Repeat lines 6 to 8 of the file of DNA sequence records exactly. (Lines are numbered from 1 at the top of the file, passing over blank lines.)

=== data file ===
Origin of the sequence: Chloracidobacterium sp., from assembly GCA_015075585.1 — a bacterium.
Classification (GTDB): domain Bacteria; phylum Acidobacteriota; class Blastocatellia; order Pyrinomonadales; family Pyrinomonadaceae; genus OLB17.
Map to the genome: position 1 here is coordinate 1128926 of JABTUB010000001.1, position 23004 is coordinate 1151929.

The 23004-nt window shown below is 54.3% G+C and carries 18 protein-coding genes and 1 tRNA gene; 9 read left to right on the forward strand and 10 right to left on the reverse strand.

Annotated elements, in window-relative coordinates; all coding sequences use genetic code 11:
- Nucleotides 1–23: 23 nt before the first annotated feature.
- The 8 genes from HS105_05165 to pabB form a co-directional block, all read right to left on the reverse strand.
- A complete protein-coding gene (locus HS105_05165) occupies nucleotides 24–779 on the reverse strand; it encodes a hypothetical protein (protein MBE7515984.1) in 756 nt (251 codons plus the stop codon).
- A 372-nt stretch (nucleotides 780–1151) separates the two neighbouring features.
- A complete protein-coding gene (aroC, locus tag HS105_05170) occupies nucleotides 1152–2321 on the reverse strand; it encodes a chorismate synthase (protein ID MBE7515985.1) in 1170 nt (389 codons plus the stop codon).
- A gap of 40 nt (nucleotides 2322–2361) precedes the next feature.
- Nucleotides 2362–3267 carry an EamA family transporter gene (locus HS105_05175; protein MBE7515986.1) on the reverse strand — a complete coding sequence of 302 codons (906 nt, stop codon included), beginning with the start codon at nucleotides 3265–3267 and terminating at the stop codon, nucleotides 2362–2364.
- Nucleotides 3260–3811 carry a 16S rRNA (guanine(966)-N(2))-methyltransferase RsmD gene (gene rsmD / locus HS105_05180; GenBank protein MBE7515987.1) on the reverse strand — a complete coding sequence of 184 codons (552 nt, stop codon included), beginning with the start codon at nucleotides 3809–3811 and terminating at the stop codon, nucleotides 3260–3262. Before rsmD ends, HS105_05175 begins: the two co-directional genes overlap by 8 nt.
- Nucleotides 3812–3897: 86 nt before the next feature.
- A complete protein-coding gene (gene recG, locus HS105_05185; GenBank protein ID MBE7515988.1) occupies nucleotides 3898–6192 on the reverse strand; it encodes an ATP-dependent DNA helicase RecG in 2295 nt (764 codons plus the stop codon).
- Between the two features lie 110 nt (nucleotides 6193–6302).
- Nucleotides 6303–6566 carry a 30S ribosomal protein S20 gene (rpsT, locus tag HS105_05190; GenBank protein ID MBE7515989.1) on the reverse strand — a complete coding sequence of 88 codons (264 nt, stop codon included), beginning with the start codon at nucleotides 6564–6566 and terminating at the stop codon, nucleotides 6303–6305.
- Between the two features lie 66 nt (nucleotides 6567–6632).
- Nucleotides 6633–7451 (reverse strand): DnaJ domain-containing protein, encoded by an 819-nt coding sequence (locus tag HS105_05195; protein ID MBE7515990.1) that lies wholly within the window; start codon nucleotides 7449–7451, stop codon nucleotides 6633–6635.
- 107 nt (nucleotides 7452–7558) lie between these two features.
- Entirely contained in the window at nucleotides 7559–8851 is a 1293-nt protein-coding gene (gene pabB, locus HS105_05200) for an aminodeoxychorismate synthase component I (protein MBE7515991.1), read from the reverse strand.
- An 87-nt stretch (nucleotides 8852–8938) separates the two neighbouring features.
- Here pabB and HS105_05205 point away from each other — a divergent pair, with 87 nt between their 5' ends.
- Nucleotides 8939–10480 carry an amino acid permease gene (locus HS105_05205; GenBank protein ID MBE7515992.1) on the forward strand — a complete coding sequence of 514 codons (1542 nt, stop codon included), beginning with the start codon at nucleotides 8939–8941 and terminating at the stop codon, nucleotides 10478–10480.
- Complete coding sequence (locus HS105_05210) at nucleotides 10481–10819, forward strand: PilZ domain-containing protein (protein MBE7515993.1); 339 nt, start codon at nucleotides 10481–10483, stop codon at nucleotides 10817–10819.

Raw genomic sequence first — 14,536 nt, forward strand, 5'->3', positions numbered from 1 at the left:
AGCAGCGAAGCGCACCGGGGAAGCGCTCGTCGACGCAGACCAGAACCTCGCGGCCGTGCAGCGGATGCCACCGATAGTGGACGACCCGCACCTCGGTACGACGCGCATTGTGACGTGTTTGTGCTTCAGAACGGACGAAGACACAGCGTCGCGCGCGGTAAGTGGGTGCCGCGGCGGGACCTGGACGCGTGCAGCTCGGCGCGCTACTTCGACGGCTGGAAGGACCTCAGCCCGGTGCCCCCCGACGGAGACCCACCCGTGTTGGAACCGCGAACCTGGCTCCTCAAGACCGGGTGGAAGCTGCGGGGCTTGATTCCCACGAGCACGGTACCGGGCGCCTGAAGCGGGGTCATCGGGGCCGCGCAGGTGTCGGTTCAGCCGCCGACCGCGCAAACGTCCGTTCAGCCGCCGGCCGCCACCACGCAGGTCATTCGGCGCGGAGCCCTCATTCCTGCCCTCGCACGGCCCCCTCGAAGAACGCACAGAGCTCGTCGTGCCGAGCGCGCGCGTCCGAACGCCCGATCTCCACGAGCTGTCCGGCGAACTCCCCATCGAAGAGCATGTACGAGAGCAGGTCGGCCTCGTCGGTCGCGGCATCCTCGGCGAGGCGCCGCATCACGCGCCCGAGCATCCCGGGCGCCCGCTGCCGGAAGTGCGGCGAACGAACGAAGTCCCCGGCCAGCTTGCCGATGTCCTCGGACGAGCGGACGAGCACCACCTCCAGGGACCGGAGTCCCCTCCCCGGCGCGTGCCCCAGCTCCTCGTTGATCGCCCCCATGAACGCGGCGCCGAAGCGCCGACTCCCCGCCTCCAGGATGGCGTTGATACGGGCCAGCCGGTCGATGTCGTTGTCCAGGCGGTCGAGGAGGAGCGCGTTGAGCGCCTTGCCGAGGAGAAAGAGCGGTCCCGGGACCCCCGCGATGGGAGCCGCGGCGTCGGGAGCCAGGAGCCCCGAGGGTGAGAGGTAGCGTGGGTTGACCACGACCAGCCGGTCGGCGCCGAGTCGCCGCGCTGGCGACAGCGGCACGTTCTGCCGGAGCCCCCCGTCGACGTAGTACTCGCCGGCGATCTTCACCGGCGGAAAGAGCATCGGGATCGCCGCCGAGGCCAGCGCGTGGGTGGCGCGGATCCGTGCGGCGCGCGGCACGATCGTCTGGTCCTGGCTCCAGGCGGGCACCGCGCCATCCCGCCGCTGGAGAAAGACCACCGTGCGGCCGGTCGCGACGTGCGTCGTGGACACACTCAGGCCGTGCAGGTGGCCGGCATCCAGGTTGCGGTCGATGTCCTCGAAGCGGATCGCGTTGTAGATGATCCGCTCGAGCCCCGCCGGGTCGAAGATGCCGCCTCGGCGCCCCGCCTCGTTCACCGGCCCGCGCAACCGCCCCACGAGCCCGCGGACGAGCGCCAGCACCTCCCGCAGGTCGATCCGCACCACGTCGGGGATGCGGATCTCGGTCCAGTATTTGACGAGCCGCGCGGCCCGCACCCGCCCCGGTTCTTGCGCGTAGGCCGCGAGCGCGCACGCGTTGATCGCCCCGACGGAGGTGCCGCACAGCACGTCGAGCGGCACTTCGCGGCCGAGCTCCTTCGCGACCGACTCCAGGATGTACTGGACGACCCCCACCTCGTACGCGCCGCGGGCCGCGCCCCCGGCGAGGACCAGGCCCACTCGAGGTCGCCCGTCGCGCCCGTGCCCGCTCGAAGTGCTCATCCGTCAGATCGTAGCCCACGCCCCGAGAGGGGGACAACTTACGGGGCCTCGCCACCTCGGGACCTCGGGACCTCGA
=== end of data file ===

- Nucleotides 1–23: 23 nt before the first annotated feature.
- The 8 genes from HS105_05165 to pabB form a co-directional block, all read right to left on the reverse strand.
- A complete protein-coding gene (locus HS105_05165) occupies nucleotides 24–779 on the reverse strand; it encodes a hypothetical protein (protein MBE7515984.1) in 756 nt (251 codons plus the stop codon).